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Thread: Model 1850 Potsdam Pistol

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    gmkmd's Avatar
    gmkmd is offline
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    Model 1850 Potsdam Pistol

    Is the model 1850 Potsdam pistol an approved arm for the smoothbore pistol competition?
    Glenn M. Kaye
    73rd New York Volunteer Infantry

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    Did you find any records of who bought them?
    N-SSA Member since 1974

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    Don Dixon is offline
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    I believe that this will answer your question.

    Early in 1880 the U.S. Army sold 176 serviceable, smoothbore, single shot, .60 caliber Prussian pistols, and 220 unserviceable, smoothbore, single shot, .60 caliber Prussian pistols, which were on hand at the U.S. Ordnance Agency and New York Arsenal. The citation is Catalogue of Ordnance and Ordnance Stores on Hand at United States Ordnance Agency and New York Arsenal for Which Sealed Proposals Will Be Received Until Twelve O'Clock on Wednesday, February 11, 1880, Washington, DC: Government Printing Office, 1880. A copy is available in the Army historical collection at Carlise Barracks. The massive sale which included these pistols involved Civil War period firearms and swords almost exclusively. The only reason that the pistols would have been on-hand in this quantity would have been a purchase during the Civil War by the Federal Ordnance Office. I have no idea who the importer/vendor would have been.

    Hi John!

    Regards,
    Don Dixon
    2881V

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    John Holland is offline Moderator
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    I thank Don Dixon for this most interesting information! However, the N-SSA would have to know if the Model 1850 that Glenn is inquiring about are the ones that were imported.

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    gmkmd's Avatar
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    I believe they would have had to be the model 1850, or the model 1849, as they were the only two models of Prussian percussion .60 caliber (actually 15.2mm, or .598 caliber) smoothbore pistols.
    Last edited by gmkmd; 10-30-2021 at 08:16 PM.
    Glenn M. Kaye
    73rd New York Volunteer Infantry

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    Don Dixon is offline
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    See the attached page from the U.S. Army's arms sale catalog referenced above. The only pistol that I know of that would match the description in the catalog is the Muster 1850 Prussian pistol. What more proof would one need? Its clearly more than the 100 specified in the N-SSA rules. And, the "worn" descriptor for the unserviceable weapons tends to indicate that someone used them in the "unpleasantness." I assume that the term "C. & R." in the descriptions means cleaned and repaired:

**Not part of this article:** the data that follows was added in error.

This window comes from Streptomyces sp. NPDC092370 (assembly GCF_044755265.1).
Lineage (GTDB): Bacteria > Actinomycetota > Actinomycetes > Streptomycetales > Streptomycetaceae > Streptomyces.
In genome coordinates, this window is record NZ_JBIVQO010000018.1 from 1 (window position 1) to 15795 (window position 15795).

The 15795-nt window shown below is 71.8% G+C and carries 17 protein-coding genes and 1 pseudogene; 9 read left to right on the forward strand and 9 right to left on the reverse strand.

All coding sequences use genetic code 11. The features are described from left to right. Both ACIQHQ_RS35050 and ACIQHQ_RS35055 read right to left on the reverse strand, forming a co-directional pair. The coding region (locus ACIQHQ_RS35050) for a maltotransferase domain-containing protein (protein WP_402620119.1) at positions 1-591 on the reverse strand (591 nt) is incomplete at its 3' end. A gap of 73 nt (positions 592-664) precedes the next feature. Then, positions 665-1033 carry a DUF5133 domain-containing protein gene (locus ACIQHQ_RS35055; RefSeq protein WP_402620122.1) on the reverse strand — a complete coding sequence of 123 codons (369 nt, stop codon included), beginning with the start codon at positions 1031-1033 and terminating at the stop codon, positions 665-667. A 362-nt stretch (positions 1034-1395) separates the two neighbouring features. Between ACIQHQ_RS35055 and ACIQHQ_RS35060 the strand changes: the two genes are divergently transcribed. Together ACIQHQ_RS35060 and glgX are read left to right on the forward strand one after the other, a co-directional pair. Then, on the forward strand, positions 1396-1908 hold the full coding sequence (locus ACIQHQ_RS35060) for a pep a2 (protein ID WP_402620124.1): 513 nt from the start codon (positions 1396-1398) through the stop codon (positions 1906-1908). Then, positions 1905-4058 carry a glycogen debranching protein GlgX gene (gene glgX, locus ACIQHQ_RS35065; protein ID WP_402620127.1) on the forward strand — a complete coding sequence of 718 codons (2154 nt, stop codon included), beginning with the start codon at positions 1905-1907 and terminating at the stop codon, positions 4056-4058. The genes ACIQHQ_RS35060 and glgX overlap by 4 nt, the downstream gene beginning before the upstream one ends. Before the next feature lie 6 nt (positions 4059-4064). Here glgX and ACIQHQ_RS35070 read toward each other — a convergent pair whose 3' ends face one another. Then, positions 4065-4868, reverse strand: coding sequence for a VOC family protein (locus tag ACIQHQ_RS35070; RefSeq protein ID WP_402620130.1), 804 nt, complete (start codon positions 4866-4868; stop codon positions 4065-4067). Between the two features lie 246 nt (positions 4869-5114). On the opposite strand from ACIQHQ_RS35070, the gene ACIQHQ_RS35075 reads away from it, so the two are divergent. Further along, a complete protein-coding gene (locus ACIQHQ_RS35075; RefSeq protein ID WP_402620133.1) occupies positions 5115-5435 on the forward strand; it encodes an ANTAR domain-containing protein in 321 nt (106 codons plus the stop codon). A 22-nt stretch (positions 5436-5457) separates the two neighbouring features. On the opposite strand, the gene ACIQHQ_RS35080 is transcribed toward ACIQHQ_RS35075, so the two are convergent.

Name:  New York Ordnance Agency Catalog.jpg
Views: 101
Size:  558.8 KB

    As you know John, as I continue to root through the ordnance files at the Archives I keep coming up with stuff/variations that no one has ever heard of before. The model numbers that collectors have created to describe Civil War firearms didn't exist at the time of the war, and the Ordnance Office didn't use those model numbers to describe what it had in inventory. Hell, after having gone through large amounts of the Ordnance Office's files I don't think that it ever knew what it had in inventory. In this case, the Ordnance office probably issued U.S. .54 caliber ammunition to use in them because it was close enough for government work.

    Regards,
    Don Dixon
    2881V
    Last edited by Don Dixon; 4 Weeks Ago at 11:36 AM.

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    Muley Gil is offline
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    Looks like they had almost 400 Prussian pistols-176+218+2=396.
    Gil Davis Tercenio
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    34th Battalion, Virginia Cavalry
    Great, great grandson of Cpl Elijah S Davis, Co I, 6th Alabama Inf CSA

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